Shana Cohen’s writing about how her transnational engagements in social service provides a sense of subjective continuity and a way of enacting her Jewish identity resonates with Barbara’s Christian ethic (Cohen 2007). It also helps to clarify the nature of Barbara’s commitments to a specific way of living her faith. Cohen makes a pointed distinction between how her conception of service emerges from a Jewish ethic, and any specific ties to specific Jewish communities in the places she has lived. Her service does involve getting to know many people, but as an organiser and a theorist. Barbara contributes to the common good as a Christian in ways that do not necessarily rely on being a part of religious institutions. Yet, she ministers to others’ bodily and emotional needs in her work as she does at home, where her quilts create a warm affective environment and bring the familiarity of past homes into the present for her family. One might say her ethic comes out in the way she questions and probes divisions between domestic and public, even as Cohen questions the limits of community-based ways of defining faith-based action. Barbara lives out universal ideas and beliefs equally while fashioning a baby quilt for a friend or providing a warm blanket to a person sleeping on a sidewalk, whose name she invariably gets to know. Just as each fabric, each stitch in every quilt is more than a representation or remembrance of a place or relationship, but a material, palpable part of things, the forms of service Barbara embraces are those that touch others directly, expressing universal ideals and belief in very specific, embodied ways. Her hands-on work crosses all manner of boundaries of public and private in diverse situations by consistently giving priority to relations of proximity. This has implications for how she conceives and expresses universal ideas and beliefs.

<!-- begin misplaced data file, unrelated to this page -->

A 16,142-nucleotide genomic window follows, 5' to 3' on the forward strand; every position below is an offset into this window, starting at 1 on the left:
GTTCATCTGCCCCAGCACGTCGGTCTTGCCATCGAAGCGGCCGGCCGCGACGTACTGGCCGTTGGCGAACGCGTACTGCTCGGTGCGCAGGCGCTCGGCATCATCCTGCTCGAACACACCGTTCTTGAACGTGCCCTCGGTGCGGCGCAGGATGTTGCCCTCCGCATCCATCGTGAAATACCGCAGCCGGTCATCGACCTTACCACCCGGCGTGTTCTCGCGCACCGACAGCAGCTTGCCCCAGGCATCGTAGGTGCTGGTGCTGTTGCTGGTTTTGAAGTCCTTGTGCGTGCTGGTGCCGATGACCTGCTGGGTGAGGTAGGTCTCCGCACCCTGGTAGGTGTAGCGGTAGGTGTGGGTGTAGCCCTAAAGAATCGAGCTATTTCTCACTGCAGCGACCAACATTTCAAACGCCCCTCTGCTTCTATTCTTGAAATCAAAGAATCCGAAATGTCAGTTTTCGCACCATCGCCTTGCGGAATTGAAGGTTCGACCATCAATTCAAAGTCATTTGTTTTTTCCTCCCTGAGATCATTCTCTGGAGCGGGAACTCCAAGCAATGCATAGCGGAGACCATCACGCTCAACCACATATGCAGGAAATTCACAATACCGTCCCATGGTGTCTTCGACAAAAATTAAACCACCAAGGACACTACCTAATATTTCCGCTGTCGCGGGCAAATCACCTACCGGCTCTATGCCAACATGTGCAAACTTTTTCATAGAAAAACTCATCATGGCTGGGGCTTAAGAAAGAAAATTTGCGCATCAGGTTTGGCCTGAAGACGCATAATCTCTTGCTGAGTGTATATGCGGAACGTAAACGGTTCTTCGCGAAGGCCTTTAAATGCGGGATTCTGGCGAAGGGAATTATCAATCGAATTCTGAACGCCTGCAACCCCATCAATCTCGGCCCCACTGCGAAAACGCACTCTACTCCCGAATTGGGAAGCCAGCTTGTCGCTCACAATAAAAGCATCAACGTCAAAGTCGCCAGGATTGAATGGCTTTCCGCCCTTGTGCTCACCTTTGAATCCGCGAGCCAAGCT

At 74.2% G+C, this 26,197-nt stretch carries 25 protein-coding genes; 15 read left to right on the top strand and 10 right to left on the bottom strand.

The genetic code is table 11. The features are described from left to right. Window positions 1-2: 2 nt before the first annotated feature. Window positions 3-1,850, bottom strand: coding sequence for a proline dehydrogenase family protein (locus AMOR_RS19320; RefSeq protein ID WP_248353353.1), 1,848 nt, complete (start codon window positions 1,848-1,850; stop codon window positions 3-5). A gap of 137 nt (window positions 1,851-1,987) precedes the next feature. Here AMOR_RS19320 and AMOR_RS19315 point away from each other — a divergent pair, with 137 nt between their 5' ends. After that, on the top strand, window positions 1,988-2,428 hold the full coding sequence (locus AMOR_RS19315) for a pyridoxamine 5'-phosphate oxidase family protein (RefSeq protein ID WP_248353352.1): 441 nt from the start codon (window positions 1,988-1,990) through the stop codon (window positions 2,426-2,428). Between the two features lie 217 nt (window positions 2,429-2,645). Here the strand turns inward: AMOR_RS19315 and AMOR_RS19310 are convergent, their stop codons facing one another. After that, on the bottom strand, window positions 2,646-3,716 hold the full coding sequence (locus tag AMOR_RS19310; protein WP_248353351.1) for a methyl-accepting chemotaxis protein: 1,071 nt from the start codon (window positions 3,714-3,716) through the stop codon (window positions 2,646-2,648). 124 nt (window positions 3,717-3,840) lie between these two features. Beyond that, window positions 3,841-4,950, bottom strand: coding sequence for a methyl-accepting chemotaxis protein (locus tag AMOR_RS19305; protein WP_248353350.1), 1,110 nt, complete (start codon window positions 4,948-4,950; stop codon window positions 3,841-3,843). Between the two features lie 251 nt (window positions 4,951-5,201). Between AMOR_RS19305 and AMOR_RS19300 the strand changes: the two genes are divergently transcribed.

I have considered Barbara’s promotion of proximate relations by looking at her quilting but the feminine associations of this practice should not lead to the assumption that proximity is dominant only in ‘feminine’ or domestic contexts. Recently, Barbara has started to display her work publicly in the context of a collective of serial migrant artists I direct. I turn now to a discussion of her work of rendering the proximate in public.